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Inmate called 911: Killer's voice heard over phone, man dials help before death

Sample cell from a retention center in the U.S.
Sample cell from a retention center in the U.S.
Photo File (Shutterstock), CS Monitor

An inmate called 911 a number of times prior to his sudden death at Lawton Correctional Facility in Oklahoma this week. Recordings over the phone catch the eerie voice of the man’s potential killer, and reveal that the victim was likely dialing repeatedly for help before he was killed. News.com shares this Thursday, Jan. 30, 2014, the 33-year-old prisoner was found only several hours later dead on the floor of his cell after the emergency attempts failed.

The inmate called 911 between 8:50 p.m. this Sunday night between 1:55 a.m. very early Monday morning. Police records have confirmed that no less than six calls were made from 33-year-old prisoner Christopher Glass at the Oklahoma correctional facility. Ominously, investigators have been able to just barely catch the killer’s voice during one of the recordings — his threats can be heard over the phone.

Authorities at the large prison center found inmate Glass’ body shortly after 7 a.m. Monday morning. Glass’ voice cannot be heard on the dialed phone messages, but the calls do pick up a faint voice before the 33-year-old’s death, thought to be that of his still-unknown murderer.

"Whether or not, you're a dead man. Just hang up," whispers the male voice in one of the recordings.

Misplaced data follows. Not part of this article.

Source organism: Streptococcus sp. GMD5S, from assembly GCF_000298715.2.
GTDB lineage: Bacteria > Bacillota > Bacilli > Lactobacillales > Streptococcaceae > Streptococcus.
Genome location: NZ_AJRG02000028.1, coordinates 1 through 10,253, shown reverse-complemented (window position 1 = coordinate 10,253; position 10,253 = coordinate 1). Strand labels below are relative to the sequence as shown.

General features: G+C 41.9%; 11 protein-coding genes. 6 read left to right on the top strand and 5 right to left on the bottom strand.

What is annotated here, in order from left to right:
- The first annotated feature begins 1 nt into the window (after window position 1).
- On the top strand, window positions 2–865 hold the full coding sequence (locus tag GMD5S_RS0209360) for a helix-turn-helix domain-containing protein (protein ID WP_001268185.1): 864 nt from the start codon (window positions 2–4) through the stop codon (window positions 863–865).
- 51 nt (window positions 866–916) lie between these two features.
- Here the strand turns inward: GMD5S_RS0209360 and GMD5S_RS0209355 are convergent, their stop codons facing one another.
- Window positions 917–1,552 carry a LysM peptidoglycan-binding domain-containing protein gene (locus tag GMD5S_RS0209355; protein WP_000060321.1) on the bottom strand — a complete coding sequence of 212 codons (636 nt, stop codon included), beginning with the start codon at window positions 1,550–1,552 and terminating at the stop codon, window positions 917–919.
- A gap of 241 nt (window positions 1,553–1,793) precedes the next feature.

According to the press release surrounding Christopher Glass and the inmate called 911 story, the 33-year-old convicted criminal was serving a number of 6-year sentences for illegal possession of a firearm, drug possessions inside and outside of jail, and an undisclosed felony. Prison guards who discovered his lifeless body this Monday morning confirmed that there were some visible injuries present, but authorities are waiting to hear back from toxicology to ascertain an exact cause as well as time of death.

Although a number of violent incidents and assaults happen often at detention centers and jails across the U.S., Police Captain Craig Akard recently released a statement in which he said that instances where inmates call 911 or are killed are uncommon, however.

"You may have a group of guys involved when a skirmish starts," he said. "Maybe the same guy gets into a fight with another the next day, but both parties walk away ... You can't really say 'that's where the (fatal) injury occurred.'"

The investigation into the inmate’s sudden death, as well as who the voice on the phone recording was and if it was indeed his killer, is still ongoing as of Thursday evening.